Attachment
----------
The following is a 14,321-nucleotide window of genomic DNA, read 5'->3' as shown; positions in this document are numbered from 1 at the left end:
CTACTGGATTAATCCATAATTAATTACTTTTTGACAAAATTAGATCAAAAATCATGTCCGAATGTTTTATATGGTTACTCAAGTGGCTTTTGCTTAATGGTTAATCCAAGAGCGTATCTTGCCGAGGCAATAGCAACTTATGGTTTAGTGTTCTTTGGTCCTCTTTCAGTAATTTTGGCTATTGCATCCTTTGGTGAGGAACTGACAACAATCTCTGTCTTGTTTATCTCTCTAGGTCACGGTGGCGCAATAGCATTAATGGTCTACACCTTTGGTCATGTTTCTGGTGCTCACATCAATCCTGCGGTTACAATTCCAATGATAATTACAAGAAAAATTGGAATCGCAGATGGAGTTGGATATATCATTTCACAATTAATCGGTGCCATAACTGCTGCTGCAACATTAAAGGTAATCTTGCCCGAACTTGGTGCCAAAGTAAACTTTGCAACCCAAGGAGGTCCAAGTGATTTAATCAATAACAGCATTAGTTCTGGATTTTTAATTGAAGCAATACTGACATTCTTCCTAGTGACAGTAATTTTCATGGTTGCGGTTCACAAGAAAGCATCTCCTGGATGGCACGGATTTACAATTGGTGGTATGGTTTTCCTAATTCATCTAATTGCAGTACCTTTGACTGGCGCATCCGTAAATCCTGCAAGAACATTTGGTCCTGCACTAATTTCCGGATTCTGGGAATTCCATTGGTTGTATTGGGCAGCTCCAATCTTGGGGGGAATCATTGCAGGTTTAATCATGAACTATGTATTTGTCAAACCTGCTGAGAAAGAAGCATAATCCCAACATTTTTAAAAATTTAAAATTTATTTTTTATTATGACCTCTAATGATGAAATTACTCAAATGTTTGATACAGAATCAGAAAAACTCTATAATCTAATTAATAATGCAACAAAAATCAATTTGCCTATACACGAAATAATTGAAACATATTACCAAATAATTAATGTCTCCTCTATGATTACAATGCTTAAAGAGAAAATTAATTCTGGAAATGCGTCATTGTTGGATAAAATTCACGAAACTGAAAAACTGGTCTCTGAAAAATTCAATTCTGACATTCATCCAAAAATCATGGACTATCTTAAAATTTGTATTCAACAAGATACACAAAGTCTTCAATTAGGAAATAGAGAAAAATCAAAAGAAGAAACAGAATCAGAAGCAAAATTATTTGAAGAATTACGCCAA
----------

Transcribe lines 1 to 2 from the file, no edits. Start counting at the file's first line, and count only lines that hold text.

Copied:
The following is a 14,321-nucleotide window of genomic DNA, read 5'->3' as shown; positions in this document are numbered from 1 at the left end:
CTACTGGATTAATCCATAATTAATTACTTTTTGACAAAATTAGATCAAAAATCATGTCCGAATGTTTTATATGGTTACTCAAGTGGCTTTTGCTTAATGGTTAATCCAAGAGCGTATCTTGCCGAGGCAATAGCAACTTATGGTTTAGTGTTCTTTGGTCCTCTTTCAGTAATTTTGGCTATTGCATCCTTTGGTGAGGAACTGACAACAATCTCTGTCTTGTTTATCTCTCTAGGTCACGGTGGCGCAATAGCATTAATGGTCTACACCTTTGGTCATGTTTCTGGTGCTCACATCAATCCTGCGGTTACAATTCCAATGATAATTACAAGAAAAATTGGAATCGCAGATGGAGTTGGATATATCATTTCACAATTAATCGGTGCCATAACTGCTGCTGCAACATTAAAGGTAATCTTGCCCGAACTTGGTGCCAAAGTAAACTTTGCAACCCAAGGAGGTCCAAGTGATTTAATCAATAACAGCATTAGTTCTGGATTTTTAATTGAAGCAATACTGACATTCTTCCTAGTGACAGTAATTTTCATGGTTGCGGTTCACAAGAAAGCATCTCCTGGATGGCACGGATTTACAATTGGTGGTATGGTTTTCCTAATTCATCTAATTGCAGTACCTTTGACTGGCGCATCCGTAAATCCTGCAAGAACATTTGGTCCTGCACTAATTTCCGGATTCTGGGAATTCCATTGGTTGTATTGGGCAGCTCCAATCTTGGGGGGAATCATTGCAGGTTTAATCATGAACTATGTATTTGTCAAACCTGCTGAGAAAGAAGCATAATCCCAACATTTTTAAAAATTTAAAATTTATTTTTTATTATGACCTCTAATGATGAAATTACTCAAATGTTTGATACAGAATCAGAAAAACTCTATAATCTAATTAATAATGCAACAAAAATCAATTTGCCTATACACGAAATAATTGAAACATATTACCAAATAATTAATGTCTCCTCTATGATTACAATGCTTAAAGAGAAAATTAATTCTGGAAATGCGTCATTGTTGGATAAAATTCACGAAACTGAAAAACTGGTCTCTGAAAAATTCAATTCTGACATTCATCCAAAAATCATGGACTATCTTAAAATTTGTATTCAACAAGATACACAAAGTCTTCAATTAGGAAATAGAGAAAAATCAAAAGAAGAAACAGAATCAGAAGCAAAATTATTTGAAGAATTACGCCAA